I have a picture of myself at 5 years old, sitting on the front porch of my parents’ starter house in Tulsa, grinning, proud, holding Fluffy by her felt ears.
What causes a person to save such a thing as this raggedy stuffed cat?
Had to replace her eyes some years ago. Actually, that was the second time I replaced them. My first effort consisted of carpet tacks pushed into Fluffy’s face where her original eyes sat. One had fallen out and disappeared. To my little girl way of thinking, at least she could see again, even if the tacks had no pupils and rusted in their sockets.
More recently, I found myself in a bead store running my fingers through a bin of green eyes on stems. They’re like Lasik for Fluffy. A miracle.
Why I bothered…unsure.
I still take her down on occasion and commune with her. Turns out she’s not a plush toy at all. Not like the teddy bears and Elmo’s of today. My Fluffy appears to be made from a complete rabbit pelt. Well, almost complete. No true legs or telltale rabbit’s feet. She doesn’t stand, but rather lies on her belly with nubby legs splayed. Just visualize a rabbit skin spread out like a bear rug. Toymakers took that, wrapped it around stuffing, stitched it closed and voila! Fluffy, a little girl’s kitty.
She’s got rabbit fur and leather hide and she’s packed with straw – I found this out long ago when her tail came off, gone the way of her original eye.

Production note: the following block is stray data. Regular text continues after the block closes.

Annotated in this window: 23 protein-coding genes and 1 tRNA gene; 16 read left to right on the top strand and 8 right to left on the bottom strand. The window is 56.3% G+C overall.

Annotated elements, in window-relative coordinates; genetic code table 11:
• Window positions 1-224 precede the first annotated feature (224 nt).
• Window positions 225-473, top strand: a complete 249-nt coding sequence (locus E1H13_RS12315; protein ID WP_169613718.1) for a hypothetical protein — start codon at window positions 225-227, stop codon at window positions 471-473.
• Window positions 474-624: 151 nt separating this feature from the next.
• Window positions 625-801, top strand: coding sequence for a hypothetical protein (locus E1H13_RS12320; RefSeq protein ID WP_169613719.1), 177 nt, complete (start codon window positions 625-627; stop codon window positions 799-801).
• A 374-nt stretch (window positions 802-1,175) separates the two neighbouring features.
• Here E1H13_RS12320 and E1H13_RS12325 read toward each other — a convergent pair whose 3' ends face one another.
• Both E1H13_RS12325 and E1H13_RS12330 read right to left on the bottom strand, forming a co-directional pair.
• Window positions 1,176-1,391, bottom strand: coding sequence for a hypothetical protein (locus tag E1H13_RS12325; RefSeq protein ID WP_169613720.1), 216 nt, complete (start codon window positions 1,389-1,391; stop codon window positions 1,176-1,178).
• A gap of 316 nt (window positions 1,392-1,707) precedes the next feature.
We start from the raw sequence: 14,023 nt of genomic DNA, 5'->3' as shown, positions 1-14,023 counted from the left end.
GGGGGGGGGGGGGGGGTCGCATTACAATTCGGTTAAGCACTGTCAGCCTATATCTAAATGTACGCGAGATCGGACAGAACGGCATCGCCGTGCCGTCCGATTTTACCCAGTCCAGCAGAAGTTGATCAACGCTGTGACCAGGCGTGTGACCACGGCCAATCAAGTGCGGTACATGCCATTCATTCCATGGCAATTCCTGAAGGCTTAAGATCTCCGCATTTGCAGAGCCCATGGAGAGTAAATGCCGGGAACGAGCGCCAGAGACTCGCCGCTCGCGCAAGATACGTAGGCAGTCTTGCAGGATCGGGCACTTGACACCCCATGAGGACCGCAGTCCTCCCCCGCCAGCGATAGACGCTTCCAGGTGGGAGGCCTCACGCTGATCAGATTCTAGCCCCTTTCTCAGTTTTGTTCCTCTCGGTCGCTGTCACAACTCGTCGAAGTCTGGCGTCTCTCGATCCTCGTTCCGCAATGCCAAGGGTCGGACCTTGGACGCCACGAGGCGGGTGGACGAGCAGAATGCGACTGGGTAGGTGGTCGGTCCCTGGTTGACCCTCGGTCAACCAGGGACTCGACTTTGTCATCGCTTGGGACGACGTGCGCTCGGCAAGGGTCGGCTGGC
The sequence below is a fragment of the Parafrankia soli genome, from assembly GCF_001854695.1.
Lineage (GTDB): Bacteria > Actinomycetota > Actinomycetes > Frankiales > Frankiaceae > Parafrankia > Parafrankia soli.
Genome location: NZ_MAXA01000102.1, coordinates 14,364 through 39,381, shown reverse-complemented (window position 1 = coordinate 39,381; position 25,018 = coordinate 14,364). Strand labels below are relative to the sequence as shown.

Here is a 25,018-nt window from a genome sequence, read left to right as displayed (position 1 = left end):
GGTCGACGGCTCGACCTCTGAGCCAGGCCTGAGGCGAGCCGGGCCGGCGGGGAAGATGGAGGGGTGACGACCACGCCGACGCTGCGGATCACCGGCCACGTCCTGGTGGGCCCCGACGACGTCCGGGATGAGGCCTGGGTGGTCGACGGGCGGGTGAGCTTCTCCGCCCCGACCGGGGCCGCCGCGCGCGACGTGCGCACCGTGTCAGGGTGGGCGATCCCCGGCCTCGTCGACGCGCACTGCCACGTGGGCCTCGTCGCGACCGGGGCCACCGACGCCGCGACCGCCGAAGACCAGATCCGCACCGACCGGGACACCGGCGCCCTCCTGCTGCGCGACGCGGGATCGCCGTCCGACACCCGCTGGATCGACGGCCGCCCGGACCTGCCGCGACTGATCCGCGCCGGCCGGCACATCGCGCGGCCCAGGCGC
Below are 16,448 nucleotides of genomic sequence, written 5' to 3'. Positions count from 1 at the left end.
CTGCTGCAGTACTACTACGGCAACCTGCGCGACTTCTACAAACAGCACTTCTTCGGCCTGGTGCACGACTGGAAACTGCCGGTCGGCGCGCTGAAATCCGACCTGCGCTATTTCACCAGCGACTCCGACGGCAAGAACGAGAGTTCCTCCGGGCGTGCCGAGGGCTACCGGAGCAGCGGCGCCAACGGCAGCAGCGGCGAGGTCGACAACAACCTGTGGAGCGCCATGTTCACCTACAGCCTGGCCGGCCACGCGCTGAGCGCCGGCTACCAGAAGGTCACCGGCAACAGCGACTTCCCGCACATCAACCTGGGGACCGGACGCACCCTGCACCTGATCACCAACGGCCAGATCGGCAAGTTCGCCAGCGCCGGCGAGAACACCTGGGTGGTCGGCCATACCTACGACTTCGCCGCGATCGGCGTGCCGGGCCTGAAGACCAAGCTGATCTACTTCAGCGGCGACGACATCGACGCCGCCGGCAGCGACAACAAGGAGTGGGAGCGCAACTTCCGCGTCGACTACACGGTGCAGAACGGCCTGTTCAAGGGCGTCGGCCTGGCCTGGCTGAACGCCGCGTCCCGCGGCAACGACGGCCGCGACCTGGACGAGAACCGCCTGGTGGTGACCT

They attached felt kitty ears since keeping the rabbit’s ears would have been impractical. No doubt over time they would have stiffened and cracked. Not to mention the fact that rabbit ears would have made a bunny, not a kitty. Though admittedly, I still could have called her Fluffy.
Last week I made the mistake of introducing Fluffy to my macho year-old Burmese cat, Jesse, king of the Plath jungle. He seemed quite stunned that I’d kept another feline (except Uma, his mate) in the house without his knowledge. With cat-like reflexes (sorry) he lashed out at Fluffy and hooked her with his claw. After a brief skirmish during which his pupils enlarged and his focus never wavered, I rescued her, smoothed her remaining fur and returned her to her shelf, high in the closet.
But now Jesse knows she’s there and he continues to stare upward, plotting, humorless. My task is to divert him and hope he forgets. Have you ever known a cat to forget where he saw a mouse? Me neither.
I could pack her away. But, but…
I think my parents gave me Fluffy to distract me during our upcoming trek across the globe. My dad took a job in Iran when I was five and we were packing for a series of long flights to get there. No jets, we crossed the Atlantic in a four-engine propeller driven TWA airliner. My brother and Fluffy and I slept under the air conditioning vent in a fold-down cot where overhead luggage is stored today. Tulsa to New York to London then Paris. Damascus to Beirut to Abadan. Then two years in the desert - a lot to take in for a little girl and her Fluffy.
Oh, I’ve read the advice from those meddling do-gooders, the terminally tidy who click their tongues when they see Tupperware tubs filled with photos-to-be-sorted and drawers devoted to handwritten letters of uneven sizes. They know just what to do with refrigerator magnets and knick-knacks and do-dads and childhood toys still living at home.
Decades of nostalgia could be uploaded, categorized, and stored, untouchable, in the cloud. Even mementos can be photographed for efficiency and donated or dispensed with, leaving desktops and chests of drawers clean and serene.
If they had their way, my house would be streamlined, orderly, positively Scandinavian. I’m not sure I’d be at home in that place.
And what would life be without Fluffy?